SHANGHAI -- When the Chinese government announced new curbs on property prices this month, homeowners bombarded social networking sites with complaints. They formed long lines at property bureaus to register to sell their homes before the restrictions went into effect.
And some couples went even further: they filed for divorce.
Divorce filings shot up here and in other big cities across China this past week after rumors spread that one way to avoid the new 20 percent tax on profits from housing sales was to separate from a spouse, at least on paper.
The surge in divorce filings is the latest indication of how volatile an issue real estate has become in China in the past decade and how resistant people are to additional taxes.
Worried that housing prices are spiraling out of control and threatening social stability, the central government regularly rolls out measures aimed at damping demand and weeding out speculators.
Then home buyers, sellers, property developers and even local governments -- which are typically heavily dependent on land sales for income -- try to find ways to get around the restrictions.
"They always do this," said Du Jinsong, a property analyst in Hong Kong for Credit Suisse. "When they implement new measures, people are always trying to circumvent the rules."
China's housing market has been one of the prime engines of economic growth in the past decade, and recently a sharp upturn in prices has reignited fears about inequality and a housing bubble.
On March 1, just days before the opening of China's annual legislative session, the powerful State Council, which is led by Prime Minister Wen Jiabao, announced a series of new property measures that analysts say unsettled the housing market.
In its statement, the State Council, or cabinet, said that local governments should strictly enforce an earlier rule that ordered people selling a secondary home to pay a 20 percent tax on the profit.
Almost immediately, housing administration bureaus and real estate trading centers in big cities were flooded with people hoping to sell their apartments before the restrictions took effect. (Most local governments have not yet announced a deadline.)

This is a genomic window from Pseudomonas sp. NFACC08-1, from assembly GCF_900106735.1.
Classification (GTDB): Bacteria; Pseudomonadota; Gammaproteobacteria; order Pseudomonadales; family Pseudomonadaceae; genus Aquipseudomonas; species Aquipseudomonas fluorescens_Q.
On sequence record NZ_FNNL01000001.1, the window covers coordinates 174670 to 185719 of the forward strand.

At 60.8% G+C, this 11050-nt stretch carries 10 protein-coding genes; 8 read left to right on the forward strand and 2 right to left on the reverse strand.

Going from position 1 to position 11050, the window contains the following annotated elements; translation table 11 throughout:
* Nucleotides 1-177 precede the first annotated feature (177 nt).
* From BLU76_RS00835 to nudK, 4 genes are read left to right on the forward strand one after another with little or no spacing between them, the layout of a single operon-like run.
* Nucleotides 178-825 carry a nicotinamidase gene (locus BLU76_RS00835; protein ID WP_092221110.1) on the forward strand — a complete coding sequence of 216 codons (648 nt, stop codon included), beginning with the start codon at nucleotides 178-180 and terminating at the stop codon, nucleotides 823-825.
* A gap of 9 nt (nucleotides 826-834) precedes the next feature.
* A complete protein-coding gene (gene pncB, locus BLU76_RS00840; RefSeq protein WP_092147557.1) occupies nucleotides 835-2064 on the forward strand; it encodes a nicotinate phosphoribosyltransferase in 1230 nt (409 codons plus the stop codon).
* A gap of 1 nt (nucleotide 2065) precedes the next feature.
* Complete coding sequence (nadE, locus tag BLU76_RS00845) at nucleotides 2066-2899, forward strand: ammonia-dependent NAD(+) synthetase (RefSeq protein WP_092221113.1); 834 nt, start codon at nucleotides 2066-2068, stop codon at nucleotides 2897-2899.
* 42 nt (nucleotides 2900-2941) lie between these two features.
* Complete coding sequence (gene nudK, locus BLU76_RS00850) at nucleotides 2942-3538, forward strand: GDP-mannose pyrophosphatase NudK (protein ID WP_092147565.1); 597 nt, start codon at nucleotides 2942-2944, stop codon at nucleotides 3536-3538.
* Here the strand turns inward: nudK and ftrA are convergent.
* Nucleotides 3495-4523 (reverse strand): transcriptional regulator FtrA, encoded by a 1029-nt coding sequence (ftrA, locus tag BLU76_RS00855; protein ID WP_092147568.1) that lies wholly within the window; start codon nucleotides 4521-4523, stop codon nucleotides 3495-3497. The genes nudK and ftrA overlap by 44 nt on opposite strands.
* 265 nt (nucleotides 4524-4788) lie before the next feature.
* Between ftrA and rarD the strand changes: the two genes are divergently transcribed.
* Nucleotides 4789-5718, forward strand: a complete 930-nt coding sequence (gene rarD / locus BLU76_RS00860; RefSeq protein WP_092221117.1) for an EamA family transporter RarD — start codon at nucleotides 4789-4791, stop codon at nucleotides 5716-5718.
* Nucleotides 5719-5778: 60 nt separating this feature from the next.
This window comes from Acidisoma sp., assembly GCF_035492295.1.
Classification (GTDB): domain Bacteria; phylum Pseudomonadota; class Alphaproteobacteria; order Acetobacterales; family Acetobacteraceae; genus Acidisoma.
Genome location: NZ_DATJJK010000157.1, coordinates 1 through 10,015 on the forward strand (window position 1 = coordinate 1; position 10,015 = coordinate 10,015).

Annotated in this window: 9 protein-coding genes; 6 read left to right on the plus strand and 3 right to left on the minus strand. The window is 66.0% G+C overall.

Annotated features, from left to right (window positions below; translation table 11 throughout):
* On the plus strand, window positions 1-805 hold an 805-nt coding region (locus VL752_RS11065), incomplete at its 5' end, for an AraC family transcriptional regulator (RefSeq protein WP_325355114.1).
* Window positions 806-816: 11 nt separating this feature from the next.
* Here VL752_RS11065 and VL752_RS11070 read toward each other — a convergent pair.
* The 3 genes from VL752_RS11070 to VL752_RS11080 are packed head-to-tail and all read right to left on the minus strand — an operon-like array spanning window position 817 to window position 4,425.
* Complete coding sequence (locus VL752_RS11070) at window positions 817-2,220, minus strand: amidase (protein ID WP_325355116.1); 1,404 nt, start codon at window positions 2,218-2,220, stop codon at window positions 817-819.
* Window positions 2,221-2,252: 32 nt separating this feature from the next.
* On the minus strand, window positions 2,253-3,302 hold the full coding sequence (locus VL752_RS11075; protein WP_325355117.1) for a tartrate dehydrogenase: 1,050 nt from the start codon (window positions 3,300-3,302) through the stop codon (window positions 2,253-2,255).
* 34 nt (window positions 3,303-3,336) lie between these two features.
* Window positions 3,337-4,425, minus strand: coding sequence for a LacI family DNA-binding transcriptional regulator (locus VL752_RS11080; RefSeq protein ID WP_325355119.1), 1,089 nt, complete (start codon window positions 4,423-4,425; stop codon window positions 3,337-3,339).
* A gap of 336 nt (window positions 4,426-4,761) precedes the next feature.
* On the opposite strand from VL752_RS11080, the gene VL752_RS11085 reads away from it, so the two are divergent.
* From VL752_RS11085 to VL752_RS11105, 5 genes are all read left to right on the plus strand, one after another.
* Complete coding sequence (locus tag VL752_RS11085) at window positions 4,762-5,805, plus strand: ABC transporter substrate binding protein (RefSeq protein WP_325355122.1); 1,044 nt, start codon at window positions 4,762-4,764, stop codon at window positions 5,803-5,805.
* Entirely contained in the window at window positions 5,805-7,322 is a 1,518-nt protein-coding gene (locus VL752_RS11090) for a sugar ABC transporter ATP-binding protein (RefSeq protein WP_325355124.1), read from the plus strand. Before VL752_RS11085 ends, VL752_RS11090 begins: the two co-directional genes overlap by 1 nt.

And in a bizarre twist, marriage registration centers in Shanghai, Nanjing, Wuhan and other big cities were also inundated with couples who admitted they were filing for fake divorces in hopes of avoiding the property tax.
By filing for divorce, many reasoned, a couple with two homes could then claim that each had only one home. That way they could technically avoid having one of the homes classified as a second home, which under the new rules would be subject to the 20 percent capital gains tax if sold. After the divorce and the sale of one of the homes, the couple could file to be remarried.
Here in Shanghai, a registration center in the Zhabei district said it had a record 53 divorce filings on Tuesday, well above normal.
On Friday, at a marriage registration center in the Pudong district, a 33-year-old woman named Frances Tao arrived with her husband. She acknowledged that they were filing for divorce, not to avoid the 20 percent capital gains tax on second homes, but to get around another restriction, which requires home buyers to put down a much higher deposit on a second home than on a primary residence.
Ms. Tao said that by divorcing, one of them would be able to purchase a first home and put down less money and get a better interest rate.
"We don't have other choices," Ms. Tao said. "But the government and developers continue to make a lot of money."
Xu Yan contributed research.
This article originally appeared in The New York Times.